"Lord of the Flies."
Circular firing squads. Mass suicides. That’s what the Democrats have going for them, self-destructive fools that they are.
They are trying to beat The Worst Person in the World and none of them can summon enough dignity and knowledge to help their causes.
(There is even published talk of seeking a compromise candidate if Bernie Sanders cannot get enough delegates by the convention. Sounds like more anarchy ....except.... except.... for months I have been sad that Sen. Sherrod Brown of Ohio did not run for president. It's bizarre that at this point there is still strong sentiment for "another" candidate and even the fantasy that Michelle Obama would agree to run for vice president. I wouldn't wish it on her. But that only speaks to the desperate need to upgrade the leadership of this country.)
I never realized how degraded the primary system is until CNN held a so-called Town Hall from Charleston, S.C., Wednesday night.
We caught Bloomberg, Biden, Klobuchar and Warren, all with an hour of their own, to answer thoughtful questions from screened members of the audience – clearly an elite group.
Without yapping and trying to draw blood from a fellow candidate, all four displayed their strengths, often going for 3-4 minutes on one question.
Their answers were such a contrast to the inarticulate, uninformed blather from Trump when he tries to assure us that the Coronavirus will be fine with Mike Pence (Mr. Science) in charge.
Bloomberg was highly informed and adult, talking about being a mayor of a world city.
Biden was touchingly knowledgeable about the reasons for brain cancer affecting the military, including his beloved son Beau. At the end of his hour, he motioned the questioner to come to the front and he would supply references.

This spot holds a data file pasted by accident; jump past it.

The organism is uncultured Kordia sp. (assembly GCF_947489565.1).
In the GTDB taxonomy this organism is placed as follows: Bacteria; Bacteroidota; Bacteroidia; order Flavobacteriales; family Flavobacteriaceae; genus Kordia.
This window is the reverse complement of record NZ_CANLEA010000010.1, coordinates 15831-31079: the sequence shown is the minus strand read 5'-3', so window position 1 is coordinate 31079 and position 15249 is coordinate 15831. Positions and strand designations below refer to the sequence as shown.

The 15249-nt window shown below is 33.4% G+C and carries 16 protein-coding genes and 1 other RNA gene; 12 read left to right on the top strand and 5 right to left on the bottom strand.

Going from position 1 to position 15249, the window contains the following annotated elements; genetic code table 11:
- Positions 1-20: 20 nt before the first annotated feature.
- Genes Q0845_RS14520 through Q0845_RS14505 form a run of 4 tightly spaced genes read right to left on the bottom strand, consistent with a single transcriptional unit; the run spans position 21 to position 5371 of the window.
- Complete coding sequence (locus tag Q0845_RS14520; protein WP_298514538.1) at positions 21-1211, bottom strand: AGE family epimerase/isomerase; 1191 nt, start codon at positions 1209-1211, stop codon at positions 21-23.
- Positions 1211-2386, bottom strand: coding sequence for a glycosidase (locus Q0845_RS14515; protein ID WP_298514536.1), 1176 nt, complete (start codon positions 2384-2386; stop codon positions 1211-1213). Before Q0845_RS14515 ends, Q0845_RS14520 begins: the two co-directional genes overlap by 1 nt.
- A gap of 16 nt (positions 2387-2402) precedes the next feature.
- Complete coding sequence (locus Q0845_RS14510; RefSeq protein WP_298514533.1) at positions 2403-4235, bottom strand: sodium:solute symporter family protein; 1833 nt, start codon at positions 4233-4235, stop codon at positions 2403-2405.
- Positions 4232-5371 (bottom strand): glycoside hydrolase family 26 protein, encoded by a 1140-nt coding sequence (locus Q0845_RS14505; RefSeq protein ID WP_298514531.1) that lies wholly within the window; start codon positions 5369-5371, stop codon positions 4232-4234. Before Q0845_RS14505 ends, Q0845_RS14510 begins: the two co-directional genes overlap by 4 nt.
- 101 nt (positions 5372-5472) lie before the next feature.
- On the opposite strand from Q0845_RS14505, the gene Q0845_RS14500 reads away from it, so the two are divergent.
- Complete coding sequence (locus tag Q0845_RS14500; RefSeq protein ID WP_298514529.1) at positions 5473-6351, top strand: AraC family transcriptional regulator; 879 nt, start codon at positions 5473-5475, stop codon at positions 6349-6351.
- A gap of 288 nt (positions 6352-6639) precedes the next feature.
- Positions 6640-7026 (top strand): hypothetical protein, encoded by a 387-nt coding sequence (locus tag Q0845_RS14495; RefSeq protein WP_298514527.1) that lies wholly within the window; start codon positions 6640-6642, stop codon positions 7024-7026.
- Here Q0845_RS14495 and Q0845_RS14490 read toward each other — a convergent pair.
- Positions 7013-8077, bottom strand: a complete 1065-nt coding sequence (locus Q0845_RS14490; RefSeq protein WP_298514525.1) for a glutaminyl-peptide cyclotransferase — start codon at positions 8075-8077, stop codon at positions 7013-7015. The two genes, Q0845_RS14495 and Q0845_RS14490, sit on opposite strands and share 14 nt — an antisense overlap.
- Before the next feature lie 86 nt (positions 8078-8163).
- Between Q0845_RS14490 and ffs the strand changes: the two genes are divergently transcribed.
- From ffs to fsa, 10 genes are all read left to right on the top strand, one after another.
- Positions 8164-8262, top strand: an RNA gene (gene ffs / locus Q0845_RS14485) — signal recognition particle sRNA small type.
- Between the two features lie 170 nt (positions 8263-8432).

Klobuchar still talked about all the bills she had helped send “to Mitch McConnell’s desk,” still appearing self-centered but also emulating past senators who ran (and won) presidential contests.
And Warren, while still overly kinetic and anecdotal, reminded us of the lawyer/senator who has effectively reigned in the bandit banks and insurance companies.
The format was a welcome relief from the Trumpian reality shows, the Simon types sneering at contestants, Jerry Springer dragging human misery onto the stage and goading people to attack each other.
Maybe America is not terminally afflicted with show-biz hysteria.
Instead of turning public figures into survivors, it is time to do away with these hideous mass “debates” that turn into pie fights.
And while they are at it, let's do away with the caucuses, all that inscrutable and inarticulate milling around -- not democracy in action but rather a theater of the absurd.
This is important. America has a president who is a lethal mix of malicious and stupid and greedy.
Earth cannot afford more of this.
If there is still time, let's restore a touch of gravitas to the process.
No more mass “debates.”
Measuring Covid Deaths, by David Leonhardt. July 17, 2023. NYT online.
The United States has reached a milestone in the long struggle against Covid: The total number of Americans dying each day — from any cause — is no longer historically abnormal….
After three horrific years, in which Covid has killed more than one million Americans and transformed parts of daily life, the virus has turned into an ordinary illness.
The progress stems mostly from three factors:
First, about three-quarters of U.S. adults have received at least one vaccine shot.